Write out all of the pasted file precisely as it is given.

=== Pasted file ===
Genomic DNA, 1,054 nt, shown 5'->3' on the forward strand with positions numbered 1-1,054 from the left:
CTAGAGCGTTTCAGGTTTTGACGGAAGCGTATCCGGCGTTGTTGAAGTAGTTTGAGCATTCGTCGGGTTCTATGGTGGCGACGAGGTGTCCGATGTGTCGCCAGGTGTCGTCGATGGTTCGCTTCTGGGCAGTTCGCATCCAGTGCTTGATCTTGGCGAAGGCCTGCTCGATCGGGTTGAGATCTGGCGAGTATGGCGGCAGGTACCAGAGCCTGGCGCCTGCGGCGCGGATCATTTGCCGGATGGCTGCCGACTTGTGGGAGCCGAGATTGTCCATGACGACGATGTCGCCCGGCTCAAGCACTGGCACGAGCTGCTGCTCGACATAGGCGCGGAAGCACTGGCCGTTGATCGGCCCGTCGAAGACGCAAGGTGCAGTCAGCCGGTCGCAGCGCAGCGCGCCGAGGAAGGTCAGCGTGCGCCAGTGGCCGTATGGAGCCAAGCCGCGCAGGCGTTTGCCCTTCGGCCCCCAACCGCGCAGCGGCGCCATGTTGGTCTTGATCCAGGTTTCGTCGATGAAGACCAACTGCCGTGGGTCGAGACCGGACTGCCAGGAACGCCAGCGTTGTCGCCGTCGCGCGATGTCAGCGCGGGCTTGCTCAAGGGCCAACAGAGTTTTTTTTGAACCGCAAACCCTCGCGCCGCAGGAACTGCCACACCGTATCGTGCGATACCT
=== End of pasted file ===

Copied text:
Genomic DNA, 1,054 nt, shown 5'->3' on the forward strand with positions numbered 1-1,054 from the left:
CTAGAGCGTTTCAGGTTTTGACGGAAGCGTATCCGGCGTTGTTGAAGTAGTTTGAGCATTCGTCGGGTTCTATGGTGGCGACGAGGTGTCCGATGTGTCGCCAGGTGTCGTCGATGGTTCGCTTCTGGGCAGTTCGCATCCAGTGCTTGATCTTGGCGAAGGCCTGCTCGATCGGGTTGAGATCTGGCGAGTATGGCGGCAGGTACCAGAGCCTGGCGCCTGCGGCGCGGATCATTTGCCGGATGGCTGCCGACTTGTGGGAGCCGAGATTGTCCATGACGACGATGTCGCCCGGCTCAAGCACTGGCACGAGCTGCTGCTCGACATAGGCGCGGAAGCACTGGCCGTTGATCGGCCCGTCGAAGACGCAAGGTGCAGTCAGCCGGTCGCAGCGCAGCGCGCCGAGGAAGGTCAGCGTGCGCCAGTGGCCGTATGGAGCCAAGCCGCGCAGGCGTTTGCCCTTCGGCCCCCAACCGCGCAGCGGCGCCATGTTGGTCTTGATCCAGGTTTCGTCGATGAAGACCAACTGCCGTGGGTCGAGACCGGACTGCCAGGAACGCCAGCGTTGTCGCCGTCGCGCGATGTCAGCGCGGGCTTGCTCAAGGGCCAACAGAGTTTTTTTTGAACCGCAAACCCTCGCGCCGCAGGAACTGCCACACCGTATCGTGCGATACCT